This land is your land, this land is my land

I suppose I don’t need to state the obvious by saying it’s been a while since my last post. I haven’t lost interest in writing or learning but I have been brainstorming ways to reimagine this blog. The theme will still be centered around learning but it will be broader, encompassing my interest in less traditional forms of education and learning. Thanks for your patience with my lack of posting! Speaking of learning…Please read the below post to LEARN AND DO SOMETHING. And then spread the word, start conversations, and learn some more.

Yesterday, as I was sitting outside of a local coffee shop I witnessed something that isn’t unusual, and yet it is still so important to talk about. A group of four young people consisting of two white passing people and two brown skinned people were chatting about their fledgling adulthood experiences when a woman drove by and stopped her car by the curb to yell at the group. She yelled profanities about how two of the group members with brown skin should go back to Pakistan or India before she drove off. The young people at whom the hateful words were aimed at were only slightly fazed and essentially expressed that “it could have been worse.” The thing is, they’re right. It could have been worse, and it has been worse for many people.

So, how do we talk about this scenario? I honestly feel like I don’t know how to talk about it because it’s layered and because of my place of privilege but I’m going to try to anyway because I have to. We all have to. First of all, my initial shock is a sign of my privilege. The fact that I was even a little surprised is my privilege because this type of racism isn’t a part of my daily life. Second, although I didn’t have the time to confront the woman in the car, I did have the time to address the young people. I wish I had said I’m sorry that happened to them. I wish I had said that the woman’s ideology is disgusting and entirely wrong. I told myself it doesn’t matter what little old me says anyway, but I think that’s the beginning of a larger issue isn’t it? We can all DO something, even if it’s as small as saying “I’m so sorry that happened to you, it’s not right.”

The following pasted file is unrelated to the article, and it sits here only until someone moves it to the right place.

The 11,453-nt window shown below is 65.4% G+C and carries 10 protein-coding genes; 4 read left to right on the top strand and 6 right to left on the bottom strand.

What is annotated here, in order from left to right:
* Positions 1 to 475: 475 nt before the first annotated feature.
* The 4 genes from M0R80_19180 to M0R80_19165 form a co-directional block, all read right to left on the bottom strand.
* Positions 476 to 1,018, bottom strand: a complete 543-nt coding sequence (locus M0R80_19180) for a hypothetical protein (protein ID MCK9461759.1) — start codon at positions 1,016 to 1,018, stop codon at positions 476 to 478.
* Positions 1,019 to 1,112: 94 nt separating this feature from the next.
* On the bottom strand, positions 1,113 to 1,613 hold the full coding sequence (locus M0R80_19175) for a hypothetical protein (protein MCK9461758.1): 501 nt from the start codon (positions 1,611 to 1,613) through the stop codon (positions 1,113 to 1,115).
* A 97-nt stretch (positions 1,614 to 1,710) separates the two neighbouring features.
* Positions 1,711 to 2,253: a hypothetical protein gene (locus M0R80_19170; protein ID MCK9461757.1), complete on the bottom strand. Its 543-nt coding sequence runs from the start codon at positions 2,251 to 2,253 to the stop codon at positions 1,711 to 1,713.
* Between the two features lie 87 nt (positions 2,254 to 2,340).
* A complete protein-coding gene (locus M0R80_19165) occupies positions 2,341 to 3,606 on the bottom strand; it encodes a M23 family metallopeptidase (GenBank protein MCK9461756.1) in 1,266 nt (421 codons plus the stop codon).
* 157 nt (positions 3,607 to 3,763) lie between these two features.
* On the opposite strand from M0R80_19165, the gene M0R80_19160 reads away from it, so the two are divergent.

Lastly, the woman in the car was African American and I have a lot of trepidation talking about this. This phenomena of horizontal hostility as explained by Anna Czarnik-Neimeyer, MA, founder/CEO of Bridgebuilder Consulting, is when “marginalized groups fight against each other instead of working with one another to fight systemic oppression, because a perceived scarcity of power and resources.” (Anna has more to say about this, and more, in her blog called “A Place On Earth”- check her out!). The actuality of scarcity of power in our country is very real. Consequently, I see why this fear exists as it is validated by systemic oppression. However, the idea that fighting against each other will solve the problem cannot be right. But as a white woman, what does my opinion mean? I don’t experience the type of prejudice and hatred that people of color in this country do. I know my place in the world allows me to suggest that love will always beat out hate and I really want to believe it.

SO, I want to talk about this. I want to know what you think, and I want to hear your insights. I want to learn more. Together.

One thought on “This land is your land, this land is my land

  1. Jean Grow says:

    This post speaks volumes about privilege and power. And, I agree that white people need to speak up, to acknowledge their privilege instead of remaining silent witnesses.

    Like

Leave a Reply

Fill in your details below or click an icon to log in:

WordPress.com Logo

You are commenting using your WordPress.com account. Log Out /  Change )

Google+ photo

You are commenting using your Google+ account. Log Out /  Change )

Twitter picture

You are commenting using your Twitter account. Log Out /  Change )

Facebook photo

You are commenting using your Facebook account. Log Out /  Change )

w

Connecting to %s